When CNET used our existing links products it saw its revenue increase 10-fold. Some publishers such as Indulgy use our products to ensure their sites can remain ad-free, while others such as Acquire use them to add supplementary revenue without disrupting workflows or the user experience.
We take a percentage revenue share depending on the products publishers use as well as the type of publisher and any negotiated agreements. One of the benefits of our unified publisher dashboard is it simplifies complicated affiliate relationships and payments.
Publishers don’t need to chase individual networks for commission, we manage the collection and publishers receive a single payment from us. We can negotiate best-in-class commission rates with merchants so this practice often cancels out our revenue share.
With one major department store, the default commission rate publishers get when they go direct is 5%, whereas through our platform it is north of 10%, so publisher commission can increase even after we take our cut.
What are other people doing in the space and why?
There are also some great vertical-specific solutions, particularly in fashion, but these tend to be manual solutions aimed at smaller niche publishers; larger publishers demand more automation and tools and we can deliver this across all verticals. There are currently no products that compare with Insert as this technology is difficult to execute with sufficient precision at low enough cost.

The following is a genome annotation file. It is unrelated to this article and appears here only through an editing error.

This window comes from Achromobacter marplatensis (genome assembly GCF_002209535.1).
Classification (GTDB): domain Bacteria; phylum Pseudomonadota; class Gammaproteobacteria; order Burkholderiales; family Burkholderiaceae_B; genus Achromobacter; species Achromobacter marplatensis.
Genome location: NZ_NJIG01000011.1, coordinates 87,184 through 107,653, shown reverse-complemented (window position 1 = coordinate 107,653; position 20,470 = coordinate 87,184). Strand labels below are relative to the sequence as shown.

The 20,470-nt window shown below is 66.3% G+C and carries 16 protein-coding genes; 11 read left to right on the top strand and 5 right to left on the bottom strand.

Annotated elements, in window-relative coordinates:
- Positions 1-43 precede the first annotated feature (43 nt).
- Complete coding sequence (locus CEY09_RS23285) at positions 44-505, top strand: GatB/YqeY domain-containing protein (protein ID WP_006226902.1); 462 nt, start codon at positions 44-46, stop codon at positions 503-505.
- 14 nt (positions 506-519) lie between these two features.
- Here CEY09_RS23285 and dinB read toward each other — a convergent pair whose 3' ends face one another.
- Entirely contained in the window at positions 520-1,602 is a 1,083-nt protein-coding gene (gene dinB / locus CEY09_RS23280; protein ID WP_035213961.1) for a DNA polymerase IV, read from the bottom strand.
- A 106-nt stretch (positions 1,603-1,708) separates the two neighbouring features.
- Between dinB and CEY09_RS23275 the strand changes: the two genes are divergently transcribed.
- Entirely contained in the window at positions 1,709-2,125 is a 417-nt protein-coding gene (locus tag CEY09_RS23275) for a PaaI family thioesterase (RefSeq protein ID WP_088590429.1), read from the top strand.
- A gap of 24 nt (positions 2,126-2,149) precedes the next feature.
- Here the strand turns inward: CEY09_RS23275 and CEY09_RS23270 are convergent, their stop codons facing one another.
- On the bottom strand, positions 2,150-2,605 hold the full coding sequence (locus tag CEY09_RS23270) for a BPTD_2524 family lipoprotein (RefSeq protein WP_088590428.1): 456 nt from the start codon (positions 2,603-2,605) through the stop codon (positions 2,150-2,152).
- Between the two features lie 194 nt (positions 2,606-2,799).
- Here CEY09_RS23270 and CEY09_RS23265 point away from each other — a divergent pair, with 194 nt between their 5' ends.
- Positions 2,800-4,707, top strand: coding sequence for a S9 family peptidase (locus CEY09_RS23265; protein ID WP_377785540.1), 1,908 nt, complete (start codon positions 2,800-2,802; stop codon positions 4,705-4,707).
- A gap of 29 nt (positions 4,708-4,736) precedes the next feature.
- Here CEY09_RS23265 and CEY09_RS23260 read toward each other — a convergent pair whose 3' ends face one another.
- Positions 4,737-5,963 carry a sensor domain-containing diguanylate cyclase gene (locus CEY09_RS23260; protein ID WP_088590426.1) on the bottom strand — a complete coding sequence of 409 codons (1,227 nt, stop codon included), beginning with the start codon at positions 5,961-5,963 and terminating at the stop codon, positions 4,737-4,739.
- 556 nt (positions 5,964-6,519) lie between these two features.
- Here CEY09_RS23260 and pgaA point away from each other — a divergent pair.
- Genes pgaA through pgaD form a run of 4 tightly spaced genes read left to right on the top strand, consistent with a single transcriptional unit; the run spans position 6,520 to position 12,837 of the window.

What makes our tech interesting isn’t just that it monetizes existing links or creates new inventory by inserting product links, but that it helps get a fair price for publishers. There are often multiple retailers selling the same product, each with different stock levels, prices, and affiliate commission rates etc, so our technology uses programmatic to auction links in real-time, ultimately picking the one that will pay the publisher the most. This functionality allows us to shift traffic away from retailers who aren’t paying publishers fairly to those that do.
How do you view the future?
Display advertising is still the most important revenue driver for many publishers but commerce is going to grow alongside it. This is partly due to frustrations with the display model, which can erode editorial authority by encouraging thinner content in pursuit of maximum impressions, but it is also due to the opportunity for publishers to build a supplementary revenue stream and advertisers to acquire shoppers at a really attractive return on ad spend.
Native commerce is receiving increased attention on both the supply and demand sides due to a rising realization all advertising spend is becoming performance related. We’re having conversations with big media agencies that want to understand performance better. This increased attention is driving reorganization in the sector, including consolidation at the head of the market.
Dominant players in the commerce or affiliate industry are starting to lift and revamp core offerings and take better demand-side products to market to match what sophisticated publishers are doing. The importance of native commerce will increase as a supplementary revenue stream that rewards the production of in-depth quality content.
Disclosure: WNIP is wholly owned by Sovrn Holdings, Inc.